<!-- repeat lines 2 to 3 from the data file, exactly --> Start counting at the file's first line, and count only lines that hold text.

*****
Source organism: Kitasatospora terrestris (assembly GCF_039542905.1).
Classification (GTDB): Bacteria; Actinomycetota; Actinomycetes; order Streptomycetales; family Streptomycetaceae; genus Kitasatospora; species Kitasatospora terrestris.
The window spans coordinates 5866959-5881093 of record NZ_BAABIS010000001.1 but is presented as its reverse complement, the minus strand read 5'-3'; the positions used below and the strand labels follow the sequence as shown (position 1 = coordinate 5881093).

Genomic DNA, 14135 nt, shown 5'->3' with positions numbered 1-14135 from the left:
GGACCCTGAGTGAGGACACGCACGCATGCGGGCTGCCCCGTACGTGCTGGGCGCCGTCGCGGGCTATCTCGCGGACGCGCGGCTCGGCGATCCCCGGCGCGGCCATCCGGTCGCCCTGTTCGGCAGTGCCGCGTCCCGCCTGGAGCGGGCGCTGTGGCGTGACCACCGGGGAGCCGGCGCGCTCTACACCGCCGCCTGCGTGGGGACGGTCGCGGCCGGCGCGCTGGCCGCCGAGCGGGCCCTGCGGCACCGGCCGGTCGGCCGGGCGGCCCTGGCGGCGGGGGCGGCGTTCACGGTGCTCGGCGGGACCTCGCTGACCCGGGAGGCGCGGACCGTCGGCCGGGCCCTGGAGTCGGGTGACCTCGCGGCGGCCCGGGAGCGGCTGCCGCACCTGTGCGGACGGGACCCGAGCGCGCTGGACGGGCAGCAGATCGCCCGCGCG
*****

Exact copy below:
Classification (GTDB): Bacteria; Actinomycetota; Actinomycetes; order Streptomycetales; family Streptomycetaceae; genus Kitasatospora; species Kitasatospora terrestris.
The window spans coordinates 5866959-5881093 of record NZ_BAABIS010000001.1 but is presented as its reverse complement, the minus strand read 5'-3'; the positions used below and the strand labels follow the sequence as shown (position 1 = coordinate 5881093).